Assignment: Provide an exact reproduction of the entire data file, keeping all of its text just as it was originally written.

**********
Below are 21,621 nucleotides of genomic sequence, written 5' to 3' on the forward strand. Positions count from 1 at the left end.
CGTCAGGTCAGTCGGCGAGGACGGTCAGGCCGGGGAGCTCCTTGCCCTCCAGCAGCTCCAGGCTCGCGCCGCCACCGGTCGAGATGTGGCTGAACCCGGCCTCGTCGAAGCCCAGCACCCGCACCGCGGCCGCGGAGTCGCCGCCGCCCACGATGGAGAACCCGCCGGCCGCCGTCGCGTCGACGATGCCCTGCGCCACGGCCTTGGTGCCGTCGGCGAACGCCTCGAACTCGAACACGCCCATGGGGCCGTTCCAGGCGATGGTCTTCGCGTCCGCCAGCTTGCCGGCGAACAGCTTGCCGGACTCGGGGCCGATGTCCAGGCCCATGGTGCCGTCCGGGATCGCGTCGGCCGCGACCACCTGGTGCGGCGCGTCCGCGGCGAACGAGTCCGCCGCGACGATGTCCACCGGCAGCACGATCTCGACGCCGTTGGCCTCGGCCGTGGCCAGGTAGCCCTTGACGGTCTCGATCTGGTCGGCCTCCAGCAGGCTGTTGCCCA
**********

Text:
Below are 21,621 nucleotides of genomic sequence, written 5' to 3' on the forward strand. Positions count from 1 at the left end.
CGTCAGGTCAGTCGGCGAGGACGGTCAGGCCGGGGAGCTCCTTGCCCTCCAGCAGCTCCAGGCTCGCGCCGCCACCGGTCGAGATGTGGCTGAACCCGGCCTCGTCGAAGCCCAGCACCCGCACCGCGGCCGCGGAGTCGCCGCCGCCCACGATGGAGAACCCGCCGGCCGCCGTCGCGTCGACGATGCCCTGCGCCACGGCCTTGGTGCCGTCGGCGAACGCCTCGAACTCGAACACGCCCATGGGGCCGTTCCAGGCGATGGTCTTCGCGTCCGCCAGCTTGCCGGCGAACAGCTTGCCGGACTCGGGGCCGATGTCCAGGCCCATGGTGCCGTCCGGGATCGCGTCGGCCGCGACCACCTGGTGCGGCGCGTCCGCGGCGAACGAGTCCGCCGCGACGATGTCCACCGGCAGCACGATCTCGACGCCGTTGGCCTCGGCCGTGGCCAGGTAGCCCTTGACGGTCTCGATCTGGTCGGCCTCCAGCAGGCTGTTGCCCA